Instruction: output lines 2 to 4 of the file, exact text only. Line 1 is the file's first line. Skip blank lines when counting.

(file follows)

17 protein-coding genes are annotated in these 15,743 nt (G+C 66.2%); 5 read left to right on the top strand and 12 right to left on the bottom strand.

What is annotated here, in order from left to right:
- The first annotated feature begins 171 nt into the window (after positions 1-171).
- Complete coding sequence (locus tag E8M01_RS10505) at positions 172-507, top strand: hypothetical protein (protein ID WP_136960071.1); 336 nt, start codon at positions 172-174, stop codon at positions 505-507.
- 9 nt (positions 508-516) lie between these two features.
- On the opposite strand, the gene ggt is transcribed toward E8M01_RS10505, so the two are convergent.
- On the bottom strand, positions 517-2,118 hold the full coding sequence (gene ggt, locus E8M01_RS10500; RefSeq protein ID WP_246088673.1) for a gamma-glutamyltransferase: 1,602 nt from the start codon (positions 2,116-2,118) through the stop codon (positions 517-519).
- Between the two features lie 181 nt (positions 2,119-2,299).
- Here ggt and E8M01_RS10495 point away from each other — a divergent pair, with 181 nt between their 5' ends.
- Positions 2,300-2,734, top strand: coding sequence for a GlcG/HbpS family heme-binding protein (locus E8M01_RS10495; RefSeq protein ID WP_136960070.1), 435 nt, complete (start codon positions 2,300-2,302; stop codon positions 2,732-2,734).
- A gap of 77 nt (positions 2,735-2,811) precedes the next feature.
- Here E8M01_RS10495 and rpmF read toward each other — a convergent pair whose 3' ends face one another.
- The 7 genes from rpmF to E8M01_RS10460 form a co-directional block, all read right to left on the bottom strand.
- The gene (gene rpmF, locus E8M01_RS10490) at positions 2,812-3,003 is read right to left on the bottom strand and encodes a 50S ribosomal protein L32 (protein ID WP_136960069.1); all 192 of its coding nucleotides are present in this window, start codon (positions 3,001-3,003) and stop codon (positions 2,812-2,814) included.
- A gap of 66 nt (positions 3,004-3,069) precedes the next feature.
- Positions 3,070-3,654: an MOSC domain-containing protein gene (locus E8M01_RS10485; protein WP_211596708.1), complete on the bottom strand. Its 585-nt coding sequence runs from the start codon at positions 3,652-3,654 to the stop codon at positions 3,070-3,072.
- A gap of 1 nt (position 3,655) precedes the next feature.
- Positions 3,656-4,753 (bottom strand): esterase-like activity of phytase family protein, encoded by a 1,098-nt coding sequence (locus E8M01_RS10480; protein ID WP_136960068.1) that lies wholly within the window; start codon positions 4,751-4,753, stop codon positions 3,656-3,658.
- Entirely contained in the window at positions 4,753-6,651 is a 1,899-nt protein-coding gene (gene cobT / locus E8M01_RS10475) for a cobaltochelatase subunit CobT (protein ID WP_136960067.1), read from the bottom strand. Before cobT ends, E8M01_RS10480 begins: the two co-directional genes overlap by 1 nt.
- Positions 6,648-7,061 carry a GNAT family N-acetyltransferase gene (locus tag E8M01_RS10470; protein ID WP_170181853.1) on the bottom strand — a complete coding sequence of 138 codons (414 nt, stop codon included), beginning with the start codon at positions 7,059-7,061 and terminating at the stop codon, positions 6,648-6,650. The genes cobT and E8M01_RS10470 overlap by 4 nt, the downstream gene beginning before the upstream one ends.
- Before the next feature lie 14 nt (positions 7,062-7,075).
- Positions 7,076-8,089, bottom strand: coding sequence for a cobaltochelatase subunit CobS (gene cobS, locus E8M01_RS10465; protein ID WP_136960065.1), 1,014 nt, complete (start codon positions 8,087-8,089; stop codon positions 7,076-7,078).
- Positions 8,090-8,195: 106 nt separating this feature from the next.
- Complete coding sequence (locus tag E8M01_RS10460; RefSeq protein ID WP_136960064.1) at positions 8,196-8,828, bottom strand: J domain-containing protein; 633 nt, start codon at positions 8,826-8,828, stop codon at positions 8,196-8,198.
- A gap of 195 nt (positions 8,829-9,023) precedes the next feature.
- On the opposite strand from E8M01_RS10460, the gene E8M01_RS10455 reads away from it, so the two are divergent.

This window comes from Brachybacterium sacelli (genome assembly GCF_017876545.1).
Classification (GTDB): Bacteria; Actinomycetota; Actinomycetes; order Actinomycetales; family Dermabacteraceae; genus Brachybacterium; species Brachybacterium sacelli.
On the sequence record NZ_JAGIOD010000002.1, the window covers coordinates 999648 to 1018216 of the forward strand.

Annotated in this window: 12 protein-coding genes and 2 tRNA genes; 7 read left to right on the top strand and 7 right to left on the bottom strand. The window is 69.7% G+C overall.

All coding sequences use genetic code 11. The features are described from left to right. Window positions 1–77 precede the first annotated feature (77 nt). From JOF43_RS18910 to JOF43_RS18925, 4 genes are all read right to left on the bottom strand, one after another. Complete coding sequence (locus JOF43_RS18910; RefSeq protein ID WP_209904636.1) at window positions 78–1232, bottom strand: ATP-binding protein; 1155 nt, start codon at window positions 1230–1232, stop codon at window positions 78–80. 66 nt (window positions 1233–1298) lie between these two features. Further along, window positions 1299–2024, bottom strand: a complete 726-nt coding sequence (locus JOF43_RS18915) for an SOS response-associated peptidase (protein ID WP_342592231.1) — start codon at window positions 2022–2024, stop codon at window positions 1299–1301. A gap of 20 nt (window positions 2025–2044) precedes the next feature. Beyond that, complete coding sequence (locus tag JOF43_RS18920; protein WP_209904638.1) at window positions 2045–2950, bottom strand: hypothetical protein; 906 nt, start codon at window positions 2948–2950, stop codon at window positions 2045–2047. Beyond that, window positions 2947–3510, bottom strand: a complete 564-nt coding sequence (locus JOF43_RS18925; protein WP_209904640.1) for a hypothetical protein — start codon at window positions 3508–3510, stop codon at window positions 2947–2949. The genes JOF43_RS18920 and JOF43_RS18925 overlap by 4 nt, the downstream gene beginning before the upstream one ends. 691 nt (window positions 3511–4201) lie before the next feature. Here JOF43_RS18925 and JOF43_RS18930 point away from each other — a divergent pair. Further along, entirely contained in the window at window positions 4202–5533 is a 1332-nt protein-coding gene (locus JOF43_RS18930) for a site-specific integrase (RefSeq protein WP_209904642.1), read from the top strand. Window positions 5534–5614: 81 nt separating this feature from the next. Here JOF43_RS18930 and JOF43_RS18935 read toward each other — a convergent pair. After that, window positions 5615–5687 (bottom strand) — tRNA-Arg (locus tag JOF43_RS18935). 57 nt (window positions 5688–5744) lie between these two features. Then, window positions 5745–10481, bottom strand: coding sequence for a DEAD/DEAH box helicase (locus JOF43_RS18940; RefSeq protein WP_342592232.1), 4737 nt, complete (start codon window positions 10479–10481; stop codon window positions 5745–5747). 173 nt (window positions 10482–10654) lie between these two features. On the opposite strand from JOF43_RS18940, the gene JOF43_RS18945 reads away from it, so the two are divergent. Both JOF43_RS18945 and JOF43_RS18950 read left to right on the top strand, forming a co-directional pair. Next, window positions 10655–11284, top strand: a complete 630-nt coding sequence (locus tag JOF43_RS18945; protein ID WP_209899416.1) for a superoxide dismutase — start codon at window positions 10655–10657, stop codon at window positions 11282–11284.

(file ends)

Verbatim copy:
What is annotated here, in order from left to right:
- The first annotated feature begins 171 nt into the window (after positions 1-171).
- Complete coding sequence (locus tag E8M01_RS10505) at positions 172-507, top strand: hypothetical protein (protein ID WP_136960071.1); 336 nt, start codon at positions 172-174, stop codon at positions 505-507.